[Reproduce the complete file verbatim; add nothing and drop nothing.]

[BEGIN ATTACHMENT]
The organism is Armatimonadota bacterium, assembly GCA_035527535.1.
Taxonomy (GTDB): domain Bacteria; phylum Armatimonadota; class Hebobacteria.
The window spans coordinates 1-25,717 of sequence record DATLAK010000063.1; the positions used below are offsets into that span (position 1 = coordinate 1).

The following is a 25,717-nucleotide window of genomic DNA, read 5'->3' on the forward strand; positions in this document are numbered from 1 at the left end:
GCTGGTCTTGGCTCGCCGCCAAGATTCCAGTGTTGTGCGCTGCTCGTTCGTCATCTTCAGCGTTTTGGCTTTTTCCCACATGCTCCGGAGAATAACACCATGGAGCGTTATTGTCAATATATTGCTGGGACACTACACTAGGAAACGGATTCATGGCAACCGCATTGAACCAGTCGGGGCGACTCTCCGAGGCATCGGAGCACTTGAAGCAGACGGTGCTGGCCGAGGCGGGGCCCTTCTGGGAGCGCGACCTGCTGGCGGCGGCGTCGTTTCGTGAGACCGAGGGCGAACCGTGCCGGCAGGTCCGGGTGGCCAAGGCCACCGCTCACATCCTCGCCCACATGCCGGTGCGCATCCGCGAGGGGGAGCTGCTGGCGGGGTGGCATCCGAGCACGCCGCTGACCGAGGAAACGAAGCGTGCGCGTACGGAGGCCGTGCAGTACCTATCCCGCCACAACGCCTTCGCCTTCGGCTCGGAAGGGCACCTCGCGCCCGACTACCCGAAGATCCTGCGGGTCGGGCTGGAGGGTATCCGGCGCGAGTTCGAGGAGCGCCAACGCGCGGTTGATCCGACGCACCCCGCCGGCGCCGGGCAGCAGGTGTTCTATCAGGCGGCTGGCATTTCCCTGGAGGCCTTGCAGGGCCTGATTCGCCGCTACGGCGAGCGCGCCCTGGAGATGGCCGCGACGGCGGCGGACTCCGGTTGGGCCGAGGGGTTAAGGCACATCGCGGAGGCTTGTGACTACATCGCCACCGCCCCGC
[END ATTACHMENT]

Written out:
The organism is Armatimonadota bacterium, assembly GCA_035527535.1.
Taxonomy (GTDB): domain Bacteria; phylum Armatimonadota; class Hebobacteria.
The window spans coordinates 1-25,717 of sequence record DATLAK010000063.1; the positions used below are offsets into that span (position 1 = coordinate 1).

The following is a 25,717-nucleotide window of genomic DNA, read 5'->3' on the forward strand; positions in this document are numbered from 1 at the left end:
GCTGGTCTTGGCTCGCCGCCAAGATTCCAGTGTTGTGCGCTGCTCGTTCGTCATCTTCAGCGTTTTGGCTTTTTCCCACATGCTCCGGAGAATAACACCATGGAGCGTTATTGTCAATATATTGCTGGGACACTACACTAGGAAACGGATTCATGGCAACCGCATTGAACCAGTCGGGGCGACTCTCCGAGGCATCGGAGCACTTGAAGCAGACGGTGCTGGCCGAGGCGGGGCCCTTCTGGGAGCGCGACCTGCTGGCGGCGGCGTCGTTTCGTGAGACCGAGGGCGAACCGTGCCGGCAGGTCCGGGTGGCCAAGGCCACCGCTCACATCCTCGCCCACATGCCGGTGCGCATCCGCGAGGGGGAGCTGCTGGCGGGGTGGCATCCGAGCACGCCGCTGACCGAGGAAACGAAGCGTGCGCGTACGGAGGCCGTGCAGTACCTATCCCGCCACAACGCCTTCGCCTTCGGCTCGGAAGGGCACCTCGCGCCCGACTACCCGAAGATCCTGCGGGTCGGGCTGGAGGGTATCCGGCGCGAGTTCGAGGAGCGCCAACGCGCGGTTGATCCGACGCACCCCGCCGGCGCCGGGCAGCAGGTGTTCTATCAGGCGGCTGGCATTTCCCTGGAGGCCTTGCAGGGCCTGATTCGCCGCTACGGCGAGCGCGCCCTGGAGATGGCCGCGACGGCGGCGGACTCCGGTTGGGCCGAGGGGTTAAGGCACATCGCGGAGGCTTGTGACTACATCGCCACCGCCCCGC